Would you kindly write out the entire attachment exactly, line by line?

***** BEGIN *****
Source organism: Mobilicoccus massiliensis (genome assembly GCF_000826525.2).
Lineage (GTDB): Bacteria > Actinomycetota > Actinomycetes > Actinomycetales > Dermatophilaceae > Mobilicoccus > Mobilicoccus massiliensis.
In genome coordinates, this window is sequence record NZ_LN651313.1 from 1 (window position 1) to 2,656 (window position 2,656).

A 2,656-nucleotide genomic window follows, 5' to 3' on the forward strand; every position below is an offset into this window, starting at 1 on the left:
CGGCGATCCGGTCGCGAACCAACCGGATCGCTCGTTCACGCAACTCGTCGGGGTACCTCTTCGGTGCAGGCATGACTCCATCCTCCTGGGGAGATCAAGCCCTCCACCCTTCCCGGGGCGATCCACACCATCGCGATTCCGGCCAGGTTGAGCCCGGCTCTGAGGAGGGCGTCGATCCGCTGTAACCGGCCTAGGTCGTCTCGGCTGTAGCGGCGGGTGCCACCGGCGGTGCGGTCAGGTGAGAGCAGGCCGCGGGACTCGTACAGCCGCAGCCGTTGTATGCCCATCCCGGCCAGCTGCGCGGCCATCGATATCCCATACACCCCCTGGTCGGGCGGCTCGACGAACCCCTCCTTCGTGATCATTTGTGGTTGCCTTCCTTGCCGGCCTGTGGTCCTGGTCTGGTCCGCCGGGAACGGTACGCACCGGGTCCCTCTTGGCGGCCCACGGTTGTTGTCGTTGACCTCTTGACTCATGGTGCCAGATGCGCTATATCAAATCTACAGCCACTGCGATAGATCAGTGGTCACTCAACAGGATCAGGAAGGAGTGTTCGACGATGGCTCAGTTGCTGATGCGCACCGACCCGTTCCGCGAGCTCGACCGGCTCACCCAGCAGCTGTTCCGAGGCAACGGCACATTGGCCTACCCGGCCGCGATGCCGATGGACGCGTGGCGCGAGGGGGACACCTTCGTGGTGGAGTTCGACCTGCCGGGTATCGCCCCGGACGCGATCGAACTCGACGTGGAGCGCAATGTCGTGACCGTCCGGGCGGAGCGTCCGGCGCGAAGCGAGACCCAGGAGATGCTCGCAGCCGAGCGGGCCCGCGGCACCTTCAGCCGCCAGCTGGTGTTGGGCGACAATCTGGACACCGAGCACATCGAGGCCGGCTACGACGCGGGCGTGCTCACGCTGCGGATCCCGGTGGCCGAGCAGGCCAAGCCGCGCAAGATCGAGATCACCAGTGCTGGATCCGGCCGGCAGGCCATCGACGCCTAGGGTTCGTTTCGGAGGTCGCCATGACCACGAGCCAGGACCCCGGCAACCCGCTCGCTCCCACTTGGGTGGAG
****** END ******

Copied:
Source organism: Mobilicoccus massiliensis (genome assembly GCF_000826525.2).
Lineage (GTDB): Bacteria > Actinomycetota > Actinomycetes > Actinomycetales > Dermatophilaceae > Mobilicoccus > Mobilicoccus massiliensis.
In genome coordinates, this window is sequence record NZ_LN651313.1 from 1 (window position 1) to 2,656 (window position 2,656).

A 2,656-nucleotide genomic window follows, 5' to 3' on the forward strand; every position below is an offset into this window, starting at 1 on the left:
CGGCGATCCGGTCGCGAACCAACCGGATCGCTCGTTCACGCAACTCGTCGGGGTACCTCTTCGGTGCAGGCATGACTCCATCCTCCTGGGGAGATCAAGCCCTCCACCCTTCCCGGGGCGATCCACACCATCGCGATTCCGGCCAGGTTGAGCCCGGCTCTGAGGAGGGCGTCGATCCGCTGTAACCGGCCTAGGTCGTCTCGGCTGTAGCGGCGGGTGCCACCGGCGGTGCGGTCAGGTGAGAGCAGGCCGCGGGACTCGTACAGCCGCAGCCGTTGTATGCCCATCCCGGCCAGCTGCGCGGCCATCGATATCCCATACACCCCCTGGTCGGGCGGCTCGACGAACCCCTCCTTCGTGATCATTTGTGGTTGCCTTCCTTGCCGGCCTGTGGTCCTGGTCTGGTCCGCCGGGAACGGTACGCACCGGGTCCCTCTTGGCGGCCCACGGTTGTTGTCGTTGACCTCTTGACTCATGGTGCCAGATGCGCTATATCAAATCTACAGCCACTGCGATAGATCAGTGGTCACTCAACAGGATCAGGAAGGAGTGTTCGACGATGGCTCAGTTGCTGATGCGCACCGACCCGTTCCGCGAGCTCGACCGGCTCACCCAGCAGCTGTTCCGAGGCAACGGCACATTGGCCTACCCGGCCGCGATGCCGATGGACGCGTGGCGCGAGGGGGACACCTTCGTGGTGGAGTTCGACCTGCCGGGTATCGCCCCGGACGCGATCGAACTCGACGTGGAGCGCAATGTCGTGACCGTCCGGGCGGAGCGTCCGGCGCGAAGCGAGACCCAGGAGATGCTCGCAGCCGAGCGGGCCCGCGGCACCTTCAGCCGCCAGCTGGTGTTGGGCGACAATCTGGACACCGAGCACATCGAGGCCGGCTACGACGCGGGCGTGCTCACGCTGCGGATCCCGGTGGCCGAGCAGGCCAAGCCGCGCAAGATCGAGATCACCAGTGCTGGATCCGGCCGGCAGGCCATCGACGCCTAGGGTTCGTTTCGGAGGTCGCCATGACCACGAGCCAGGACCCCGGCAACCCGCTCGCTCCCACTTGGGTGGAG